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NeFR- Eastern Pa RR hist.
Eastern Pa. Railroad History

For many years in an earlier day Railroading was almost as important as coal mining in northeastern Pennsylvania. Many Railroads, now gone, passed through many towns serving the coal mines and many businesses. I hope to provide a good source of info and history on each Railroad in the area, so sit back and enjoy! And like always, I'd like be glad to accept any info or corrections you may have, even comments, send them to or

The Past


The Reading Railroad
In 1833 the Philadelphia & Reading RR company was formed to haul coal on a 94 mile mainline in the Anthracite region of pennsylvania. The Railroad eventually grew to serve 3 states, Pa, NJ, and De. Hauling Coal, Iron, and commodities to be sent by canal or sea to further destinations. By the 1870's the P&R became the largest corporation in the world. The P&R eventually came to be known as Reading Lines, but after W.W.II coal was no longer the major source of fuel. The railroad was eventually brought down by the failure of surrounding Railroads. In 1971 the Reading filed for bankruptcy and it's operations were taken over by Conrail on April 1, 1976.

Further information

System map
Pictures by George Elwood
Illustrated roster

And Please visit this site , for more in depth info and history on the Reading.
Source of reading Railroad info, Please visit their site by clicking "this site" above.

Lehigh Valley Railroad
The Lehigh Valley RR operated a double tracked mainline stretching through three states. The line began in New york city, headed toward Phillipsburg, NJ, through the Lehigh Valley in Pa, and continued to Buffalo and Niagara Falls NY. The LV began as the Delaware, Lehigh, Schuykill and Susquehanna RR. The DLSS changed its name to the Lehigh Valley on 1/7/1853. On 7/8/1864 the LV merged with the Beaver Meadow RR, which became the oldest part of the LV, organized on April 7, 1830. The LV became a powerful railroad, and kept going through the depression until 1947 when revenues and tonnage started dropping, the LV was dying. In the early 1960's the Penna. RR took over the LV revenues, The fight to keep the LV alive was quickly coming to an end. With the collapse of the Penn Central the LV filed for bankruptcy protection and reorganization on 6/24/74. Then, on March 31, 1976, the LV the Lehigh Valley saw its last day of operation, the day Conrail took over.

Further information

System maps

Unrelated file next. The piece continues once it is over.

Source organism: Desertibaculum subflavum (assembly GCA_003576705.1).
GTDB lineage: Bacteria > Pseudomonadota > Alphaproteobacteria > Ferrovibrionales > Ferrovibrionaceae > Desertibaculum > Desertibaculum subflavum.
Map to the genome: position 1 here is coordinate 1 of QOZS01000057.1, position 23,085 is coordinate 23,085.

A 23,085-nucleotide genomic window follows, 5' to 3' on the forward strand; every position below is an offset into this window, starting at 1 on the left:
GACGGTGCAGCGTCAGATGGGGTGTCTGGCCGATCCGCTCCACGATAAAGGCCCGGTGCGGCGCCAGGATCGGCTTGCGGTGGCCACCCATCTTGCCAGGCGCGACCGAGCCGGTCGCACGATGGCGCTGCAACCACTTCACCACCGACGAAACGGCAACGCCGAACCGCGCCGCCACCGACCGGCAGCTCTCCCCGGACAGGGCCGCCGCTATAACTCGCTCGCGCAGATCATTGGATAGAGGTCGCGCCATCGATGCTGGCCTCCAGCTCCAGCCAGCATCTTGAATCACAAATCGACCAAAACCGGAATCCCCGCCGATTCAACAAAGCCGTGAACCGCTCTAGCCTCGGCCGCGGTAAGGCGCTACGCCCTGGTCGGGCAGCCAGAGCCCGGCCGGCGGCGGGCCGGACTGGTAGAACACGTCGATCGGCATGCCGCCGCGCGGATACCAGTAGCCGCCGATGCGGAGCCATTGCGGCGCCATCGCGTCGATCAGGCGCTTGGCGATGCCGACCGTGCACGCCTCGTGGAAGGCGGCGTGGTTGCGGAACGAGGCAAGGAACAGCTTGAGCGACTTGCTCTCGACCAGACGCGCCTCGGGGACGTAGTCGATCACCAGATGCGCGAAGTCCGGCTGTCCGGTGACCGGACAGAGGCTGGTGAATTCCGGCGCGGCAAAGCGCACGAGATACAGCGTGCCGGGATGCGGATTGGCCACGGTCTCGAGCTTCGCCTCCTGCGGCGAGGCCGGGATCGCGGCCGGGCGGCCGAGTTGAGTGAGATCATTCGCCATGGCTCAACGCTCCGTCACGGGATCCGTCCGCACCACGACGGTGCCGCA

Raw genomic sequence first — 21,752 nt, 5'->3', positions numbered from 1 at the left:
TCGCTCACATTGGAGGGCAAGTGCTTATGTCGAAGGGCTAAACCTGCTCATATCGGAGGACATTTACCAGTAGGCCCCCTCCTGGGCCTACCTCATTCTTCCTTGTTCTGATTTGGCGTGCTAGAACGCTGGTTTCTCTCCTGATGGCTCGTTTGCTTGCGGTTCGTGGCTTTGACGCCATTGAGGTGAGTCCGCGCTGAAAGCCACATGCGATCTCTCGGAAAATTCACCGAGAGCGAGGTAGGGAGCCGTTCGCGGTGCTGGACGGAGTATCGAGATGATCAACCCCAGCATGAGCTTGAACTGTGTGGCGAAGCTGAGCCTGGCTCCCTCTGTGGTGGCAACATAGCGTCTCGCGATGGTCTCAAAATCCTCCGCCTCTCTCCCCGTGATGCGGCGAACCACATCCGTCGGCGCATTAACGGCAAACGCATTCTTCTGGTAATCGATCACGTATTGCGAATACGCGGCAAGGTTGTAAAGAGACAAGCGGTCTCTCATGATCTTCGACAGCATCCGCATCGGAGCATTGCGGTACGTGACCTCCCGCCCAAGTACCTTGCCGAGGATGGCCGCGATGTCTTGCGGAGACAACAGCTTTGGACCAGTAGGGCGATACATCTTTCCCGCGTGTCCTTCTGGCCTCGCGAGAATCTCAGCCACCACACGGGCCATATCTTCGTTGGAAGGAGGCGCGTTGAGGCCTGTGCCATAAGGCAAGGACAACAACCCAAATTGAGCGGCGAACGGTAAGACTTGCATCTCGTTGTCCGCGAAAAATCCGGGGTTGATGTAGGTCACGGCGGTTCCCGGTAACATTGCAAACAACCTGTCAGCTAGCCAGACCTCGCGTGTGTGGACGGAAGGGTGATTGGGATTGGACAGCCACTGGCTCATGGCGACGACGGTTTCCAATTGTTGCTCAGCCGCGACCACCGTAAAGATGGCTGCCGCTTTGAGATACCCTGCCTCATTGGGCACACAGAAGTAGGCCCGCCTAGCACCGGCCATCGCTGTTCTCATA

Photos by George Elwood
Illustrated Diesel Roster - Steam Roster
In Depth history
LV site
Source of LV info from, "The Lehigh Valley Railroad, the New York Division" by Mike Bednar

The Central Railroad of New jersey
If it is CNJ info you want, this isn't the place, BUT I know of a few great sites where you can get it. Just go here for lots of info.

Further information

System Map- Wilkes-Barre area - Hazleton-Reading area
Photos by George Elwood
Illustrated Diesel Roster - Steam Roster
CNJ site

The Present

Today, Northeastern Pa has a whole new look as far as railroading goes. Since the Conrail take over in 1976 most of the old Railroads Disappeared. Today Conrail as well has been taken over, actually split apart by two railroads, Norfolk Southern getting PRR trackage and CSX getting NYC trackage. The Lehighton/Packerton area, once a major LV yard and shop area and CNJ crossover, has now turned into a small 4 or 5 track yard with a single track mainline, with nothing left of the shops except a one large building. The small yard serves as a Reading and Northern/NS interchange.

Reading, Blue Mountain & Northern Railroad
The Reading & Northern, as it is more commonly known as, started out as the Blue Mountain & Reading railroad in 1983 on a 13 mile shortline connecting Temple, Pa to Hamburg, Pa. In 1990 the R&N purchased 130 miles of trackage from Conrail, known as the Reading Cluster. Conrail continued selling off rail lines, the R&N expanded again in 1996 with 100 miles of former LV trackage. The trackage extends from the Lehighton, Pa through Wilkes-Barre and Scranton on to Wyoming county. The Lehigh Division serves as a shortcut for the Canadian Pacific RR, using trackage rights to Philadelphia and New York City. The R&N currently serves 75 customers.

Further information

System Map
Photos by George Elwood
Official Site
Official Roster
Illustrated Roster
Source of R&N info from the official website, and my own personal knowledge.

Railfanning in the area
The Allentown area offers the greatest railfanning opportunities in the area with trains every few minutes depending on where you go.  Lots of NS, ex CR, CN, CP/SOO activity await on Intermodal and other freight trains. Tons of widecabs and other big six-axle power!

The Jim Thorpe area is also a very good railfan area, but be warned, it is a hot tourist spot, so summer and fall weekends can sometimes be pretty crazy. There is another small yard located here, handling traffic from the R&N. There is also some history here, cabooses in full paint from the LV, B&O, PRR, Southern, Erie Lackawanna, & more. Also sitting around are CNJ FA units (parts from the very first Santa fe CF7 were used to build them) plus Reading and CNJ RS3's, and an Amtrak, ex- ATSF CF7.

Pictures of some of this equipment can be found here.

I hope you enjoyed the info, and I  hope this gave you a little more knowledge on Railroading in the northeastern Pa area.